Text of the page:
Annual Coordination Meeting of OIC Foreign Ministers Discusses Main Issues in Muslim World


The Foreign Ministers of the Member States of the Organization of Islamic Cooperation (OIC) held their Annual Coordination Meeting (ACM) on Thursday, 22 September 2016 on the margins of the 71st session of the United Nations General Assembly (UNGA) in New York. The Meeting discussed the main issues in the Muslim world and those on the agenda of the UNGA.

The Deputy Prime Minister and Foreign Minister of Kuwait, Sheikh Sabah Al Khalid Al Sabah, chaired the ACM. In his speech, HE spoke about the challenges and difficulties facing the Muslim ummah, at the forefront of which is the Palestinian issue, terrorism, the situation in Syria, Iraq and Yemen, stressing the importance of coordination and cooperation among the OIC Member States in addressing these challenges.

In his speech at the ACM, the OIC Secretary General Iyad Ameen Madani expressed his appreciation to the State of Kuwait for competently and diligently chairing the 42ndsession of the Council of Foreign Ministers (CFM) and welcomed the chairmanship of the Republic of Uzbekistan of the next session of CFM in October. He also expressed his appreciation of the existing and constructive cooperation between OIC and the United Nations and its various organs and structures.

The Secretary General registered with satisfaction the return of international attention to the question of peace in the Middle East since the announcement of the French initiative and affirmed the importance of helping to intensify efforts towards coordination with all active international parties in order to hold a peace conference before the end of this year. Madani also urged the Palestinians to achieve real national reconciliation.

On the other hand, the Secretary General condemned the attacks on aid convoys in Syria and expressed deep concern and attention to the deteriorating and unpredictable situation in Syria, Yemen and Libya, the continuation of the Nagorno-Karabakh conflict and the occupied Kashmir. He expressed his concern about the recent bloody developments, which threaten peace and security and have claimed the lives of innocent citizens.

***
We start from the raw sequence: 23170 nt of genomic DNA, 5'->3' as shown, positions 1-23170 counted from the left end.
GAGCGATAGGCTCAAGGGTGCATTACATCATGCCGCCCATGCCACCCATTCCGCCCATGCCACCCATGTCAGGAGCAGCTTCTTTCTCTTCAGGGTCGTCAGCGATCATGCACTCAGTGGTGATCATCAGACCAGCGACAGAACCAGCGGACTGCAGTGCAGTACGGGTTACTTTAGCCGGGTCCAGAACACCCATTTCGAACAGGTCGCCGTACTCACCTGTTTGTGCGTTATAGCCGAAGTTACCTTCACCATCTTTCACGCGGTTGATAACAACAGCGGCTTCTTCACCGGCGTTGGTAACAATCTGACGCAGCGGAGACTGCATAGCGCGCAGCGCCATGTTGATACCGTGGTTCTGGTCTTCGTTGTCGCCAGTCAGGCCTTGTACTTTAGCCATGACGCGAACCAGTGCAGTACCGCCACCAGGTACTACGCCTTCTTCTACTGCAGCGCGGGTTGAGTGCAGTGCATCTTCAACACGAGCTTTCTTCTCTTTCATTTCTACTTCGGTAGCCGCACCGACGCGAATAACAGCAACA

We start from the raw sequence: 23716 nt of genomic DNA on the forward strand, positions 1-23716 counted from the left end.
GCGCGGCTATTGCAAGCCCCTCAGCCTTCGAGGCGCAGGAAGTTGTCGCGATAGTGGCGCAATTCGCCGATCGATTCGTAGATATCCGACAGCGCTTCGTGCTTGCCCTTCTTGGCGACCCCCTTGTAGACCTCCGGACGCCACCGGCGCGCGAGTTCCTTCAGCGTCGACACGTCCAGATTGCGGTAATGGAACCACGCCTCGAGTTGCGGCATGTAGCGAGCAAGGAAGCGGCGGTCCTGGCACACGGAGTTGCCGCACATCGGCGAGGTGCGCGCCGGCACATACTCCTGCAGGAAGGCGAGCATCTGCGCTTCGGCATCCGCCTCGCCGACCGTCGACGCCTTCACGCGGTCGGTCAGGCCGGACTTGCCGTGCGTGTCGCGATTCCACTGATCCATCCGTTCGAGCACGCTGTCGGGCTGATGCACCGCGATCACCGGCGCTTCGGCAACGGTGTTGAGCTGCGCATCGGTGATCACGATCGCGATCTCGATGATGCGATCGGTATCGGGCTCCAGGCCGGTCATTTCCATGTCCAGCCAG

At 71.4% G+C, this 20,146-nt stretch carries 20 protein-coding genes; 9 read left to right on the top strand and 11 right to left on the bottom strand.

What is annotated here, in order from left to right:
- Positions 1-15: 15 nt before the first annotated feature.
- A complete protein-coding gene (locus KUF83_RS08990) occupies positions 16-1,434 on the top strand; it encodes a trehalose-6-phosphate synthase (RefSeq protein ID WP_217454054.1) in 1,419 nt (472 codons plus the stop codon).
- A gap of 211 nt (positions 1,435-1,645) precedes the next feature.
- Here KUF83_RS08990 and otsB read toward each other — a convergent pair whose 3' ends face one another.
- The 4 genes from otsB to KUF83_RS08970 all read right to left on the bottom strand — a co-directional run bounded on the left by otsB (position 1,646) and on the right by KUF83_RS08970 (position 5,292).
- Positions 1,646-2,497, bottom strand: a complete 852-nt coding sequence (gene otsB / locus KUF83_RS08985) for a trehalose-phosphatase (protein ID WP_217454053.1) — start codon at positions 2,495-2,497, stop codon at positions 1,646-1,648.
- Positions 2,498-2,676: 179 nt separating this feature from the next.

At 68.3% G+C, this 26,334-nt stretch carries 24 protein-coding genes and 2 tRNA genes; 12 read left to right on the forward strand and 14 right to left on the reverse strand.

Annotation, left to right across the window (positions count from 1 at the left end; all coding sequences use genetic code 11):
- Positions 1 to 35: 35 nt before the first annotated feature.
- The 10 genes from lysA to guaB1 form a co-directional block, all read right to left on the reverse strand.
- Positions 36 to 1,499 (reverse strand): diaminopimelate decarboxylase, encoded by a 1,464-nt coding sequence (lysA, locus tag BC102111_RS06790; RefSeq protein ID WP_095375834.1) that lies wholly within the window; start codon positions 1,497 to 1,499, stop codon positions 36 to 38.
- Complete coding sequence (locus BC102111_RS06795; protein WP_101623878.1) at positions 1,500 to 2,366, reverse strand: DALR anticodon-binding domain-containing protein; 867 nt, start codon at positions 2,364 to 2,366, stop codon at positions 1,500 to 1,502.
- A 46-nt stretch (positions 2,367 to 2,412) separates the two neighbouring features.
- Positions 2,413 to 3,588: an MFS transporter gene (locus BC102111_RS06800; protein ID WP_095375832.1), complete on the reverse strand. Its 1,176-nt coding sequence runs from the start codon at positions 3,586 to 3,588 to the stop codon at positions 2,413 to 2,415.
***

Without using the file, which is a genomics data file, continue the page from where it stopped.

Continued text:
The Secretary General stressed that the OIC is following closely the developments in Somalia, Mali and Central Africa with the hope to continue measures that would bring about the desired stability in these countries.

Madani also stressed that the OIC is working earnestly with the Government of Afghanistan, in coordination with other active actors, to organize international Ulema conference, which the Government of the Kingdom of Saudi Arabia has kindly agreed to host next October.

As for the issue of the Rohingya community in Myanmar, the Secretary General pointed to his meeting on the margin of the current session of the UN General Assembly, Mrs. Aung San Suu Kyi, State Counsellor of Myanmar. The discussion we held on all Rohingya-related issues were marked by frankness, clarity and transparency. “Our meeting has also paved the way for a constructive dialogue with the Government of Myanmar towards finding serious and practical solutions to the causes of the Rohingya and the improvement of their humanitarian conditions,” he said.

He added that the OIC is working very hard to follow up on the situation of Muslim communicates in the Philippines, Thailand and other states.

As for the issue of terrorism, the Secretary General emphasized that terrorism remains one of the greatest threats to security, stability and lifestyle in many Member states. In view of the worsening situation of this phenomenon to such an extent that it cuts across borders coupled with the rising numbers of victims, he urged for further coordination and cooperation to find a common andcomprehensive approach.

Meanwhile, Madani said “At a time when our member states, including the Kingdom of Saudi Arabia, are deploying great efforts to combat terrorism, the recent ‘Justice Against Sponsors of Terrorism Act’ passed by the US Congress has come to undermine, in our judgment, the international efforts to combat terrorism, to weaken alliances that promote peace and security throughout the world, and to challenge the principles and traditions governing inter-state relations. We call from this forum on the US Congress to withdraw this act that seeks to undermine international peace and security and bring about considerable chaos in international relations.”

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